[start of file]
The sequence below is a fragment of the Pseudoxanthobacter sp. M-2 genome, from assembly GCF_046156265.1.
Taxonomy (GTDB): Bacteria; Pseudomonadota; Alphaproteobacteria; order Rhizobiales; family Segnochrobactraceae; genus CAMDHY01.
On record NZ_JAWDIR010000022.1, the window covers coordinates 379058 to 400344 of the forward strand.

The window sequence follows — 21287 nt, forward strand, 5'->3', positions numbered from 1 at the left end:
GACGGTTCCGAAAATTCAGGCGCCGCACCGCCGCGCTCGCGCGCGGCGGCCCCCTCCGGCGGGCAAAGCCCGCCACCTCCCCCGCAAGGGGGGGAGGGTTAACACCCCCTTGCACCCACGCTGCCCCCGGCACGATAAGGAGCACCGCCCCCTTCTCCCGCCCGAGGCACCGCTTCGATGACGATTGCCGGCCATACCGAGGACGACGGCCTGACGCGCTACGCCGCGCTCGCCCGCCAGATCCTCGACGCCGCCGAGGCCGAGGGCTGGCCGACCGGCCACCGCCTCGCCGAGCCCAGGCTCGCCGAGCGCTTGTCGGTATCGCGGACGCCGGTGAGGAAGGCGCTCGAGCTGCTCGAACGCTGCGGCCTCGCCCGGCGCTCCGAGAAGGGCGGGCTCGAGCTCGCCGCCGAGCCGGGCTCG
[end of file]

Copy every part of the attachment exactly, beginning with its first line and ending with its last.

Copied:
The sequence below is a fragment of the Pseudoxanthobacter sp. M-2 genome, from assembly GCF_046156265.1.
Taxonomy (GTDB): Bacteria; Pseudomonadota; Alphaproteobacteria; order Rhizobiales; family Segnochrobactraceae; genus CAMDHY01.
On record NZ_JAWDIR010000022.1, the window covers coordinates 379058 to 400344 of the forward strand.

The window sequence follows — 21287 nt, forward strand, 5'->3', positions numbered from 1 at the left end:
GACGGTTCCGAAAATTCAGGCGCCGCACCGCCGCGCTCGCGCGCGGCGGCCCCCTCCGGCGGGCAAAGCCCGCCACCTCCCCCGCAAGGGGGGGAGGGTTAACACCCCCTTGCACCCACGCTGCCCCCGGCACGATAAGGAGCACCGCCCCCTTCTCCCGCCCGAGGCACCGCTTCGATGACGATTGCCGGCCATACCGAGGACGACGGCCTGACGCGCTACGCCGCGCTCGCCCGCCAGATCCTCGACGCCGCCGAGGCCGAGGGCTGGCCGACCGGCCACCGCCTCGCCGAGCCCAGGCTCGCCGAGCGCTTGTCGGTATCGCGGACGCCGGTGAGGAAGGCGCTCGAGCTGCTCGAACGCTGCGGCCTCGCCCGGCGCTCCGAGAAGGGCGGGCTCGAGCTCGCCGCCGAGCCGGGCTCG